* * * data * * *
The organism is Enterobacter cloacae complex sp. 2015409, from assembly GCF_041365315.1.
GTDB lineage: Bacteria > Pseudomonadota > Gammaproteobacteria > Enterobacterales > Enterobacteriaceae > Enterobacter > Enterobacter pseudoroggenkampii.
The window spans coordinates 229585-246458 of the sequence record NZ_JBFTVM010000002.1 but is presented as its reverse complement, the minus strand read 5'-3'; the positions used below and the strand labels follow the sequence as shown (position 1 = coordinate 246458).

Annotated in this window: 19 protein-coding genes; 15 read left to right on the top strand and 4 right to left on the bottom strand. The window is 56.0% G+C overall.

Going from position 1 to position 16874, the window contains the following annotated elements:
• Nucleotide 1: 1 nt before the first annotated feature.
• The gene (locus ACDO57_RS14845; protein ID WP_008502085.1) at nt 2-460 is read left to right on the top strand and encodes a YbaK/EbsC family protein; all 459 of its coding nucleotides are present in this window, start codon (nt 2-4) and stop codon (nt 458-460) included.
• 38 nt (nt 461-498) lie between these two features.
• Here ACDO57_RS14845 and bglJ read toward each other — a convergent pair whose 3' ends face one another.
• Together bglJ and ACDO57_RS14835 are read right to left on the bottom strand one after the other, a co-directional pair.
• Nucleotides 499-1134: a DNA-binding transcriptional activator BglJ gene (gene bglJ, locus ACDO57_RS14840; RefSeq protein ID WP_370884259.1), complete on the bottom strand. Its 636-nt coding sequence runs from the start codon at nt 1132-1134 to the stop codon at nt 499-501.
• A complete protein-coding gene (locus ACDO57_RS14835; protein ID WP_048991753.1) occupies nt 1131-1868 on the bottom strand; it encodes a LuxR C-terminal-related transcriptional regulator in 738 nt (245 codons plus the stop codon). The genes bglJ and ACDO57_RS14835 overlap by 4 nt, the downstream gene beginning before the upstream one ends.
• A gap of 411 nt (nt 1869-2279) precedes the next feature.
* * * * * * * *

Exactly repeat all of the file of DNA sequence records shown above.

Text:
The organism is Enterobacter cloacae complex sp. 2015409, from assembly GCF_041365315.1.
GTDB lineage: Bacteria > Pseudomonadota > Gammaproteobacteria > Enterobacterales > Enterobacteriaceae > Enterobacter > Enterobacter pseudoroggenkampii.
The window spans coordinates 229585-246458 of the sequence record NZ_JBFTVM010000002.1 but is presented as its reverse complement, the minus strand read 5'-3'; the positions used below and the strand labels follow the sequence as shown (position 1 = coordinate 246458).

Annotated in this window: 19 protein-coding genes; 15 read left to right on the top strand and 4 right to left on the bottom strand. The window is 56.0% G+C overall.

Going from position 1 to position 16874, the window contains the following annotated elements:
• Nucleotide 1: 1 nt before the first annotated feature.
• The gene (locus ACDO57_RS14845; protein ID WP_008502085.1) at nt 2-460 is read left to right on the top strand and encodes a YbaK/EbsC family protein; all 459 of its coding nucleotides are present in this window, start codon (nt 2-4) and stop codon (nt 458-460) included.
• 38 nt (nt 461-498) lie between these two features.
• Here ACDO57_RS14845 and bglJ read toward each other — a convergent pair whose 3' ends face one another.
• Together bglJ and ACDO57_RS14835 are read right to left on the bottom strand one after the other, a co-directional pair.
• Nucleotides 499-1134: a DNA-binding transcriptional activator BglJ gene (gene bglJ, locus ACDO57_RS14840; RefSeq protein ID WP_370884259.1), complete on the bottom strand. Its 636-nt coding sequence runs from the start codon at nt 1132-1134 to the stop codon at nt 499-501.
• A complete protein-coding gene (locus ACDO57_RS14835; protein ID WP_048991753.1) occupies nt 1131-1868 on the bottom strand; it encodes a LuxR C-terminal-related transcriptional regulator in 738 nt (245 codons plus the stop codon). The genes bglJ and ACDO57_RS14835 overlap by 4 nt, the downstream gene beginning before the upstream one ends.
• A gap of 411 nt (nt 1869-2279) precedes the next feature.